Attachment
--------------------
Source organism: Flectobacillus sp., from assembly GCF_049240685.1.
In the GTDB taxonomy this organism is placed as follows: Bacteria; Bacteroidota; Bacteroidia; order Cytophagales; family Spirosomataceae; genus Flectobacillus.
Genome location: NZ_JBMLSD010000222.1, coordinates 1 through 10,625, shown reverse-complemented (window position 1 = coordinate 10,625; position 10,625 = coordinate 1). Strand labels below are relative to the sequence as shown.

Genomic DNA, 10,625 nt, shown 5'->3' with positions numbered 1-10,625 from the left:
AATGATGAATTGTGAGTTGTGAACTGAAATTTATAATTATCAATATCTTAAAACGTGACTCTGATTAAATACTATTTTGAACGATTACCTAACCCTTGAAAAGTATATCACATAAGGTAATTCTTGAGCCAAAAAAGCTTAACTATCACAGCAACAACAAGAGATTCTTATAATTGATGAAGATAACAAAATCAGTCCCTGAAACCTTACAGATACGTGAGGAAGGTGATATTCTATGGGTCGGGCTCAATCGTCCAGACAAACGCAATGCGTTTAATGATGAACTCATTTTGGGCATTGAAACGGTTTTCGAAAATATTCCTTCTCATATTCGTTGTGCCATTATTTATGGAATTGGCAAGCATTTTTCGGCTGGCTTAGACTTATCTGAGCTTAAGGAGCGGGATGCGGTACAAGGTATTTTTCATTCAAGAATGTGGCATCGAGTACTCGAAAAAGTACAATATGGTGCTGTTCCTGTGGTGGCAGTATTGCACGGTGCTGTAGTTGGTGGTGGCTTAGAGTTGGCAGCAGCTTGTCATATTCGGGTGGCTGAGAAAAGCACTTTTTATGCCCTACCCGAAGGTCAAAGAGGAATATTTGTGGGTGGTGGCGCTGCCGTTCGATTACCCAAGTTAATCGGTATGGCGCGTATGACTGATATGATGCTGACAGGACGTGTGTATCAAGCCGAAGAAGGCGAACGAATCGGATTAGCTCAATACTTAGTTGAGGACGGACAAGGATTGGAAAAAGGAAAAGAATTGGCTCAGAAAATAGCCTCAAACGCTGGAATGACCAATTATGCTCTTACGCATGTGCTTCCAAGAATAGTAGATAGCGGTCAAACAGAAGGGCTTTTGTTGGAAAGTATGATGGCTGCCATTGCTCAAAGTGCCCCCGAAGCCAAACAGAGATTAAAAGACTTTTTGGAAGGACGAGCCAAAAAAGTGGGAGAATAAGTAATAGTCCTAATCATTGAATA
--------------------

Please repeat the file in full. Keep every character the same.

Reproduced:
Source organism: Flectobacillus sp., from assembly GCF_049240685.1.
In the GTDB taxonomy this organism is placed as follows: Bacteria; Bacteroidota; Bacteroidia; order Cytophagales; family Spirosomataceae; genus Flectobacillus.
Genome location: NZ_JBMLSD010000222.1, coordinates 1 through 10,625, shown reverse-complemented (window position 1 = coordinate 10,625; position 10,625 = coordinate 1). Strand labels below are relative to the sequence as shown.

Genomic DNA, 10,625 nt, shown 5'->3' with positions numbered 1-10,625 from the left:
AATGATGAATTGTGAGTTGTGAACTGAAATTTATAATTATCAATATCTTAAAACGTGACTCTGATTAAATACTATTTTGAACGATTACCTAACCCTTGAAAAGTATATCACATAAGGTAATTCTTGAGCCAAAAAAGCTTAACTATCACAGCAACAACAAGAGATTCTTATAATTGATGAAGATAACAAAATCAGTCCCTGAAACCTTACAGATACGTGAGGAAGGTGATATTCTATGGGTCGGGCTCAATCGTCCAGACAAACGCAATGCGTTTAATGATGAACTCATTTTGGGCATTGAAACGGTTTTCGAAAATATTCCTTCTCATATTCGTTGTGCCATTATTTATGGAATTGGCAAGCATTTTTCGGCTGGCTTAGACTTATCTGAGCTTAAGGAGCGGGATGCGGTACAAGGTATTTTTCATTCAAGAATGTGGCATCGAGTACTCGAAAAAGTACAATATGGTGCTGTTCCTGTGGTGGCAGTATTGCACGGTGCTGTAGTTGGTGGTGGCTTAGAGTTGGCAGCAGCTTGTCATATTCGGGTGGCTGAGAAAAGCACTTTTTATGCCCTACCCGAAGGTCAAAGAGGAATATTTGTGGGTGGTGGCGCTGCCGTTCGATTACCCAAGTTAATCGGTATGGCGCGTATGACTGATATGATGCTGACAGGACGTGTGTATCAAGCCGAAGAAGGCGAACGAATCGGATTAGCTCAATACTTAGTTGAGGACGGACAAGGATTGGAAAAAGGAAAAGAATTGGCTCAGAAAATAGCCTCAAACGCTGGAATGACCAATTATGCTCTTACGCATGTGCTTCCAAGAATAGTAGATAGCGGTCAAACAGAAGGGCTTTTGTTGGAAAGTATGATGGCTGCCATTGCTCAAAGTGCCCCCGAAGCCAAACAGAGATTAAAAGACTTTTTGGAAGGACGAGCCAAAAAAGTGGGAGAATAAGTAATAGTCCTAATCATTGAATA